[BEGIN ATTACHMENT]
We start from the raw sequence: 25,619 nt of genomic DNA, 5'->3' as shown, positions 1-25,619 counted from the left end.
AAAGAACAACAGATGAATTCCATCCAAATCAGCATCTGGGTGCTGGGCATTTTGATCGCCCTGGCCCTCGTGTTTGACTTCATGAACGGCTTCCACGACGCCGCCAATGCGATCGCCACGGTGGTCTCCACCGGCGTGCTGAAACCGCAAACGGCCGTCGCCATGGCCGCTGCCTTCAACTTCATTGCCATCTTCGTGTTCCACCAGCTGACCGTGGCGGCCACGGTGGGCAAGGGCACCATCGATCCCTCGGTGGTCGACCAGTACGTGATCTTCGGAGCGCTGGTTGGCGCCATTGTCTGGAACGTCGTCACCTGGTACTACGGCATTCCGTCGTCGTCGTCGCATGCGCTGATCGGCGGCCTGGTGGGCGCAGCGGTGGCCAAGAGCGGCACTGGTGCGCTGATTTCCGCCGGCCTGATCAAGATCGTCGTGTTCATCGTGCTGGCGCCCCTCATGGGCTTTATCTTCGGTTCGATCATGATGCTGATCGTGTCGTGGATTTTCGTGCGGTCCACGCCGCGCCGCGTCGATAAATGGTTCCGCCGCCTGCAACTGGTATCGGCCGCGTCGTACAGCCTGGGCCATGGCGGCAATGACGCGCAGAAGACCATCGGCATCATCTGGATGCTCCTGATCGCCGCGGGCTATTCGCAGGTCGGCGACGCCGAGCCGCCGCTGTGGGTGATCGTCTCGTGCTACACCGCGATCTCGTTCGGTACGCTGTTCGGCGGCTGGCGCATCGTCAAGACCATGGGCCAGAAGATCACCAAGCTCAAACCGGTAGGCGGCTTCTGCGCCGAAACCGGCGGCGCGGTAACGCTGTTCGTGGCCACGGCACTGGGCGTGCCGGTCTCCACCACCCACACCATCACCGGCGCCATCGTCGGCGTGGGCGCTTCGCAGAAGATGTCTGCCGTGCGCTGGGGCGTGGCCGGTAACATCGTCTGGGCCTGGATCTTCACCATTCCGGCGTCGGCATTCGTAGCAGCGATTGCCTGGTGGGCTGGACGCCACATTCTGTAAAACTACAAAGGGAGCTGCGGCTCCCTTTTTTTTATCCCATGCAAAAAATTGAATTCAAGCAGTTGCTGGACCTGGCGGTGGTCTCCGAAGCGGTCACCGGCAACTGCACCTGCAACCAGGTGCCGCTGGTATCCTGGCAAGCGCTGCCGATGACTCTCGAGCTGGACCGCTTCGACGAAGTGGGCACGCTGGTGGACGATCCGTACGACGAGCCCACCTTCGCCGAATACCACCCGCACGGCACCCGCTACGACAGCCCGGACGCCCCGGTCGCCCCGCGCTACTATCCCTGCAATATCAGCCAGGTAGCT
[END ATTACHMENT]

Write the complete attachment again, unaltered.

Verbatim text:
We start from the raw sequence: 25,619 nt of genomic DNA, 5'->3' as shown, positions 1-25,619 counted from the left end.
AAAGAACAACAGATGAATTCCATCCAAATCAGCATCTGGGTGCTGGGCATTTTGATCGCCCTGGCCCTCGTGTTTGACTTCATGAACGGCTTCCACGACGCCGCCAATGCGATCGCCACGGTGGTCTCCACCGGCGTGCTGAAACCGCAAACGGCCGTCGCCATGGCCGCTGCCTTCAACTTCATTGCCATCTTCGTGTTCCACCAGCTGACCGTGGCGGCCACGGTGGGCAAGGGCACCATCGATCCCTCGGTGGTCGACCAGTACGTGATCTTCGGAGCGCTGGTTGGCGCCATTGTCTGGAACGTCGTCACCTGGTACTACGGCATTCCGTCGTCGTCGTCGCATGCGCTGATCGGCGGCCTGGTGGGCGCAGCGGTGGCCAAGAGCGGCACTGGTGCGCTGATTTCCGCCGGCCTGATCAAGATCGTCGTGTTCATCGTGCTGGCGCCCCTCATGGGCTTTATCTTCGGTTCGATCATGATGCTGATCGTGTCGTGGATTTTCGTGCGGTCCACGCCGCGCCGCGTCGATAAATGGTTCCGCCGCCTGCAACTGGTATCGGCCGCGTCGTACAGCCTGGGCCATGGCGGCAATGACGCGCAGAAGACCATCGGCATCATCTGGATGCTCCTGATCGCCGCGGGCTATTCGCAGGTCGGCGACGCCGAGCCGCCGCTGTGGGTGATCGTCTCGTGCTACACCGCGATCTCGTTCGGTACGCTGTTCGGCGGCTGGCGCATCGTCAAGACCATGGGCCAGAAGATCACCAAGCTCAAACCGGTAGGCGGCTTCTGCGCCGAAACCGGCGGCGCGGTAACGCTGTTCGTGGCCACGGCACTGGGCGTGCCGGTCTCCACCACCCACACCATCACCGGCGCCATCGTCGGCGTGGGCGCTTCGCAGAAGATGTCTGCCGTGCGCTGGGGCGTGGCCGGTAACATCGTCTGGGCCTGGATCTTCACCATTCCGGCGTCGGCATTCGTAGCAGCGATTGCCTGGTGGGCTGGACGCCACATTCTGTAAAACTACAAAGGGAGCTGCGGCTCCCTTTTTTTTATCCCATGCAAAAAATTGAATTCAAGCAGTTGCTGGACCTGGCGGTGGTCTCCGAAGCGGTCACCGGCAACTGCACCTGCAACCAGGTGCCGCTGGTATCCTGGCAAGCGCTGCCGATGACTCTCGAGCTGGACCGCTTCGACGAAGTGGGCACGCTGGTGGACGATCCGTACGACGAGCCCACCTTCGCCGAATACCACCCGCACGGCACCCGCTACGACAGCCCGGACGCCCCGGTCGCCCCGCGCTACTATCCCTGCAATATCAGCCAGGTAGCT